Among the many details to absorb in the draft amendments to the CCPA regulations published by the California Privacy Protection Agency (“CPPA”) on May 27 (the “Draft Regulations”) are new and prescriptive disclosure requirements for notices at collection and privacy policies. While these disclosure provisions (and all of the other provisions of the Draft Regulations)
On Wednesday, June 8, the California Privacy Protection Agency (CPPA) Board voted 4-0 (with one member absent) to initiate the CPRA rulemaking process based on the draft regulations released on May 27th prior to the Memorial Day holiday. (To learn more, please see New California Draft Privacy Regulations: How They Would Change Business Obligations …
On Friday May 27, 2022, the California Privacy Protection Agency (CPPA) Board announced its next public meeting will be on June 8, 2022. The announcement simply stated the date of the meeting, that there are “some discussion items [that] will be relevant to the Agency’s rulemaking work,” and that information on how to attend the meeting and the meeting agenda could be found on the CPPA’s site. It did not take too many Internet sleuths to review the posted agenda, and note that Agenda Item No. 3 was “Discussion and Possible Action Regarding Proposed Regulations, Sections 7000–7304, to Implement, Interpret, and Make Specific the California Consumer Privacy Act of 2018, as Amended by the California Privacy Rights Act of 2020, Including Possible Notice of Proposed Action,” and that the posted meeting materials included a copy of the “Draft Proposed CCPA Regulations.” In addition, Agenda Item No. 4 provides for “Delegation of Authority to the Executive Director for Rulemaking Functions.” Full stop, June will be an active month for California privacy rulemaking.
But let’s unpack the surprises in the draft regulations. The 66-page draft proposed CCPA regulations (and they are referred to within the document as CCPA regulations) take a prescriptive approach to privacy obligations. In concept, that is not too surprising. Of concern, in some areas, they uniquely depart from approaches set forth by other state privacy laws. The quiet release of dramatic new obligations while bipartisan Senators reportedly may be reaching consensus on federal privacy legislation that could preempt state law obligations puts companies doing business in California in a difficult position. Do they scramble to operationalize new programs to comply with the CPPA’s new requirements, if finalized? Do they wait on Congress? Do they choose a third path? For now, while these draft rules are certain to change in some respects before they are finalized, they directionally outline a new privacy baseline for the United States. We highlight certain aspects of the draft rules below, with a particular focus on accountability and risk exposure, how data can be shared with other businesses for digital advertising or other functions, and what those business agreements must include to lawfully support such business relationships and comply with the amended CCPA.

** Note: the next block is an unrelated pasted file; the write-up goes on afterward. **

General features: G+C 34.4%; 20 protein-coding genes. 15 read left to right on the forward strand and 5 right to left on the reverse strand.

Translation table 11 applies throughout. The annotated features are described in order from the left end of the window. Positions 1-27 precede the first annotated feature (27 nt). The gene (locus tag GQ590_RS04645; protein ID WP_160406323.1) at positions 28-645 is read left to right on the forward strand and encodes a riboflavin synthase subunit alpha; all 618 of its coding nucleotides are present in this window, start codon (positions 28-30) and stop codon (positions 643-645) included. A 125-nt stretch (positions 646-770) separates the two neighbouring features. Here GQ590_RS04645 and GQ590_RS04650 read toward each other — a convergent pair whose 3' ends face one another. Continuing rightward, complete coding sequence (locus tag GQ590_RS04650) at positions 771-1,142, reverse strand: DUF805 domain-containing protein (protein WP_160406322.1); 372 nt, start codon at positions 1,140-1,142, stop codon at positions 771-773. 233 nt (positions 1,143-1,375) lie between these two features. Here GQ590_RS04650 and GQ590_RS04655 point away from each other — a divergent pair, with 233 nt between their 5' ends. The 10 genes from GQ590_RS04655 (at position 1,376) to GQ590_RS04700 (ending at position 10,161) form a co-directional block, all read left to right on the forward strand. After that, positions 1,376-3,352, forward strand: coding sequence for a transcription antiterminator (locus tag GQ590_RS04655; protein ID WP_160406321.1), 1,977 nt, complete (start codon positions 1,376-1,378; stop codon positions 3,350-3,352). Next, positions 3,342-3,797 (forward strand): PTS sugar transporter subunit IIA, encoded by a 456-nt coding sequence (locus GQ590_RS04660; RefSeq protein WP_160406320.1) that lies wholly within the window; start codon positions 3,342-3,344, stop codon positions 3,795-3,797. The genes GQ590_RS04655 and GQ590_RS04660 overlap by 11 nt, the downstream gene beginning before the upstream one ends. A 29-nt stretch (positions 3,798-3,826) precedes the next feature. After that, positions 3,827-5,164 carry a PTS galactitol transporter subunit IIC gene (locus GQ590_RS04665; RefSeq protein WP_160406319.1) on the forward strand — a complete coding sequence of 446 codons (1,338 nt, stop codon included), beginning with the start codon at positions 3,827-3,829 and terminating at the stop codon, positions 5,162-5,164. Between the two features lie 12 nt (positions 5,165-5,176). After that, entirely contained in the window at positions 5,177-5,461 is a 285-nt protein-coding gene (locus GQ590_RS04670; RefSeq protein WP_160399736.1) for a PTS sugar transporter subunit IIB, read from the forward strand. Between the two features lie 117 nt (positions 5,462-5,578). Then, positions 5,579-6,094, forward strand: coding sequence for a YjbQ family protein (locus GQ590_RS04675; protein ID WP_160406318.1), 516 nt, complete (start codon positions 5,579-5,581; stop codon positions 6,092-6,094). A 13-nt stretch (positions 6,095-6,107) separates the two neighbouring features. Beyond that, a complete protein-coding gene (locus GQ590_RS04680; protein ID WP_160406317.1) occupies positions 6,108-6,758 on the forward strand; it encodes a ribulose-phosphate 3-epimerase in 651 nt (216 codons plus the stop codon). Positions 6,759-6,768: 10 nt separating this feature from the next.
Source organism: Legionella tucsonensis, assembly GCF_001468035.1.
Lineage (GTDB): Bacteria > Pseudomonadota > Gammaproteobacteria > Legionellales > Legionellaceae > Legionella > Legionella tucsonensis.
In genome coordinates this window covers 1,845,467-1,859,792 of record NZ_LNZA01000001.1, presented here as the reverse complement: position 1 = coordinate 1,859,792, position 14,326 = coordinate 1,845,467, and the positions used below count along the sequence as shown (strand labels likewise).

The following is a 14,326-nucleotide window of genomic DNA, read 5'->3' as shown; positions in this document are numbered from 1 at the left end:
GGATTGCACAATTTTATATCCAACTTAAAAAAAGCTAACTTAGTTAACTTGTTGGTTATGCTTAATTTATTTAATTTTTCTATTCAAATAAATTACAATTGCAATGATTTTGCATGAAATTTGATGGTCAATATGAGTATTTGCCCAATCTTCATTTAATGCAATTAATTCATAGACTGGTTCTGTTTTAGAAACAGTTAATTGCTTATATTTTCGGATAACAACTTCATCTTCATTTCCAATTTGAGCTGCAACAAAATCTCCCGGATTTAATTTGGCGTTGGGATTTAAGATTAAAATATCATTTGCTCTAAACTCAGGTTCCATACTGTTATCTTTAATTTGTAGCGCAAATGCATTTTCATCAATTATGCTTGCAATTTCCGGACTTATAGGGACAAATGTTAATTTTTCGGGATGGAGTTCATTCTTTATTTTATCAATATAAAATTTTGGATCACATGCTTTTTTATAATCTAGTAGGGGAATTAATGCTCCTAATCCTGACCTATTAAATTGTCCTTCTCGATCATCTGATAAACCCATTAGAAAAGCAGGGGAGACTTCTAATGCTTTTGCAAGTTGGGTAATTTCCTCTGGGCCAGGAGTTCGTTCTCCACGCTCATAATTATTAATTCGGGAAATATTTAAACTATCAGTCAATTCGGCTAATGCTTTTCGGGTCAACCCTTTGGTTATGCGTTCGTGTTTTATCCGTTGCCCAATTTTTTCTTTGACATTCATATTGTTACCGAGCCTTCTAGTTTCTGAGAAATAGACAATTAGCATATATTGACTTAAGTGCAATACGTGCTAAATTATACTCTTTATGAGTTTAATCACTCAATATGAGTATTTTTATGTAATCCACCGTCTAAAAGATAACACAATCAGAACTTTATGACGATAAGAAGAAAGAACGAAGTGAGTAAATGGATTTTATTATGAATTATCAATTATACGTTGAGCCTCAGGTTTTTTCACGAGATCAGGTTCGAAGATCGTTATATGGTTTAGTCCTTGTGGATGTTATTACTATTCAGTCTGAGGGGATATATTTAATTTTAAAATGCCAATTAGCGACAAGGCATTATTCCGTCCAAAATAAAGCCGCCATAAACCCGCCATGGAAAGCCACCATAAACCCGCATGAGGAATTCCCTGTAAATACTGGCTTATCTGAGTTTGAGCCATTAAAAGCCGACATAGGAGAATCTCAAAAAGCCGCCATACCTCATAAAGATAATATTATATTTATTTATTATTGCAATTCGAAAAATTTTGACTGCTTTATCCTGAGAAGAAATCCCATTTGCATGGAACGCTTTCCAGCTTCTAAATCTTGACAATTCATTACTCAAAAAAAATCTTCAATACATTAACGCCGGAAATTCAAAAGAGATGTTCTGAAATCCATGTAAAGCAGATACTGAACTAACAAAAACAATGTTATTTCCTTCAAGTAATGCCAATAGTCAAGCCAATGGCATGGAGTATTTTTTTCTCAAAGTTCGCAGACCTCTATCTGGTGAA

Continue Reading New California Draft Privacy Regulations: How They Would Change Business Obligations and Enforcement Risk